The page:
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You are currently browsing the archives for the Country Stamps category.

Flavours of the Air and Fire

VN:F [1.9.1_1087]
Rating: 3.5/5

Alentejo Our trip through the country now takes us to the Alentejo, where our view extends over the endless expanses of cork and holm oaks: the “montado” without which the Alentejo pig would not exist. Its rustic nature allows it to survive in extreme weather conditions, while in the mountain range its meat gains flavour from the Acorn. This is the raw material that is the basis of the undisputed quality of the blood sausages, bagged sausages and smoked hams of the Alentejo.

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published April 11th, 2013

Folk costumes – Karja

VN:F [1.9.1_1087]
Rating: 3.4/5

The stamps feature folk costumes from Kihelkonna in Western Saaremaa and from Karja in the North-eastern part of the island. The Karja stamp shows an elderly couple in long coats, dress worn around the middle of the 19th century as well as later, with red strings and coloured edges adding zing to the dark fabric. The man’s long coat is edged with a wide striped belt in many colours.

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published April 10th, 2013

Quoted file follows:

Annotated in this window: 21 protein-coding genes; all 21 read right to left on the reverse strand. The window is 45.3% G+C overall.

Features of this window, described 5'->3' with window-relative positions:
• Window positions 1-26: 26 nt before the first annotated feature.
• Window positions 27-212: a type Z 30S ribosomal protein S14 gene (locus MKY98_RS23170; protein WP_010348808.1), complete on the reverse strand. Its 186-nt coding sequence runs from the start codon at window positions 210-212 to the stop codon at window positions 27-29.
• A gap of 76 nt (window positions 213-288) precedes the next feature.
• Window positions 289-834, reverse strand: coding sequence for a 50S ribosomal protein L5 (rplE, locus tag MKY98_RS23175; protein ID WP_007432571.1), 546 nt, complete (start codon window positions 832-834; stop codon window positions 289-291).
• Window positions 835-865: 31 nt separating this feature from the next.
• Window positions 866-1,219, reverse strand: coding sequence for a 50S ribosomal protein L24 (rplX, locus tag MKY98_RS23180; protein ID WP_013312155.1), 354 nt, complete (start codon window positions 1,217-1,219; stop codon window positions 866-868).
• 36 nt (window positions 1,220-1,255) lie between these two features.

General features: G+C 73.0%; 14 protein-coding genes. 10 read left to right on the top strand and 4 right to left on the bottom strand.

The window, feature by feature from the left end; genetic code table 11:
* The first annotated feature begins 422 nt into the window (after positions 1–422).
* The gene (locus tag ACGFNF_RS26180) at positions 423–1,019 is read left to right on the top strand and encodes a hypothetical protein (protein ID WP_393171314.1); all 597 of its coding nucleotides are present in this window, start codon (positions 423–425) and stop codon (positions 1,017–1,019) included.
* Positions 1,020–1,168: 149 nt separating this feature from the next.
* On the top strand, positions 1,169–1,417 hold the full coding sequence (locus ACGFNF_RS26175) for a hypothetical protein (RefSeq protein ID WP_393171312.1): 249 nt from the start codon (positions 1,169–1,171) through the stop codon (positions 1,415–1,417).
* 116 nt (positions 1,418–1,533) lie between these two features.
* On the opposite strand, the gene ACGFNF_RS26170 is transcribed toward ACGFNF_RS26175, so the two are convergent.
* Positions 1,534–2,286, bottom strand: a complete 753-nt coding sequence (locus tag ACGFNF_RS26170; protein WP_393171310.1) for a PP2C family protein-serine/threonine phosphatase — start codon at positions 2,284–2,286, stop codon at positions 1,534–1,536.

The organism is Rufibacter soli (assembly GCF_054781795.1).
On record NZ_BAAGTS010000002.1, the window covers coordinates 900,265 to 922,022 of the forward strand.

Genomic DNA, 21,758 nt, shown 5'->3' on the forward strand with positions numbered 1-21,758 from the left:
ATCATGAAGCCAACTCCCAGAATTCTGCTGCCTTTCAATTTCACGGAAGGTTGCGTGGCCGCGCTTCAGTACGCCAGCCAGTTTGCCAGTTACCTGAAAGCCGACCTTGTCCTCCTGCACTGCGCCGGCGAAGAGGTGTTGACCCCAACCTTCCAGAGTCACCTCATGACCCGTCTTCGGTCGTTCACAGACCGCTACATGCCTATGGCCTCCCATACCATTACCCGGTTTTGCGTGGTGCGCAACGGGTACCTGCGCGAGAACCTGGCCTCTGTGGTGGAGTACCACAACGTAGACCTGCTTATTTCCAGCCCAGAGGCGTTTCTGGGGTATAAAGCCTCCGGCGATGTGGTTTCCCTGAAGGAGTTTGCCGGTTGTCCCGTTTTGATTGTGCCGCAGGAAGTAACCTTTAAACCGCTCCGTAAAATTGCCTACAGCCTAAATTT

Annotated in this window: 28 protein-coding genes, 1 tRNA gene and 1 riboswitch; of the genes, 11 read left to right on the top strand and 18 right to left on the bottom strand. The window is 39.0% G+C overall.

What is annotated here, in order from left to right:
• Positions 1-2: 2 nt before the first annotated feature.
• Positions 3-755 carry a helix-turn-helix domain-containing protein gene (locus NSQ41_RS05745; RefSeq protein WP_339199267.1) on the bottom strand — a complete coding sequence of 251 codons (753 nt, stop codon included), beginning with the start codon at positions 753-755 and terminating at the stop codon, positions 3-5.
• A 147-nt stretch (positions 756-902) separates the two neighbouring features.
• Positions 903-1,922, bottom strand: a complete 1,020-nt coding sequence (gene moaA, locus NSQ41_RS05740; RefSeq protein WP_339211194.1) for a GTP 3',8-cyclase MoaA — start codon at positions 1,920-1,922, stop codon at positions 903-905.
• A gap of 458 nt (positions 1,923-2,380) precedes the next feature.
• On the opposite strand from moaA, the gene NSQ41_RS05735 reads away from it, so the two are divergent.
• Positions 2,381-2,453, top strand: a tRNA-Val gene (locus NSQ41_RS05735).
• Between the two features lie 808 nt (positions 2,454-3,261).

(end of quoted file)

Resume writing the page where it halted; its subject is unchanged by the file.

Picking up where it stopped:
Taking The Vultures Under Our Wing

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Rating: 3.3/5

“Three things are beyond me;
four I cannot fathom:
How a Vulture makes its way over the sky…”

The Griffon Vulture, the Bearded Vulture, the Lappet-faced Vulture and the Egyptian Vulture are all scavengers which have been making their mark on the Israeli landscape since biblical times. The Vulture is mentioned 28 times in the Bible and it served as an ancient symbol of royalty both in Mesopotamia and in Egypt during the time of the Pharaohs. Anyone who has seen flocks of vultures soaring along the top of a cliff in the Golan Heights, the Judean Desert or the Negev Desert cannot help but be impressed by their strength and beauty. Maimonides was known as “The Great Vulture” and for good reason. These birds played an exceedingly important role as “nature’s orderlies” within the food chain, preventing the spread of disease and plague, thus ancient peoples treated them with great respect.

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published April 10th, 2013

Falconry

VN:F [1.9.1_1087]
Rating: 3.8/5

Falconry is the hunting of wild quarry in its natural state and habitat by means of a trained bird of prey. There are two traditional terms used to describe a person involved in falconry: a falconer flies a falcon; an austringer (German origin) flies a hawk (Accipiter and some buteos and similar) or an eagle (Aquila or similar).

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published April 9th, 2013

World Heritage- China

VN:F [1.9.1_1087]
Rating: 3.9/5

Carved into the cliff s above the Dachuan River, the Mogao Caves in Gansu Province comprise the largest, most richly endowed and longest used treasure house of Buddhist art in the world. It was fi rst constructed in 366 A.D. and represents the great achievement of art from the fourth to the fourteenth century. There are 492 caves presently preserved, housing about 45,000 square metres of murals and more than 2,000 painted sculptures. The Mogao Caves were inscribed on the World Heritage List in 1987.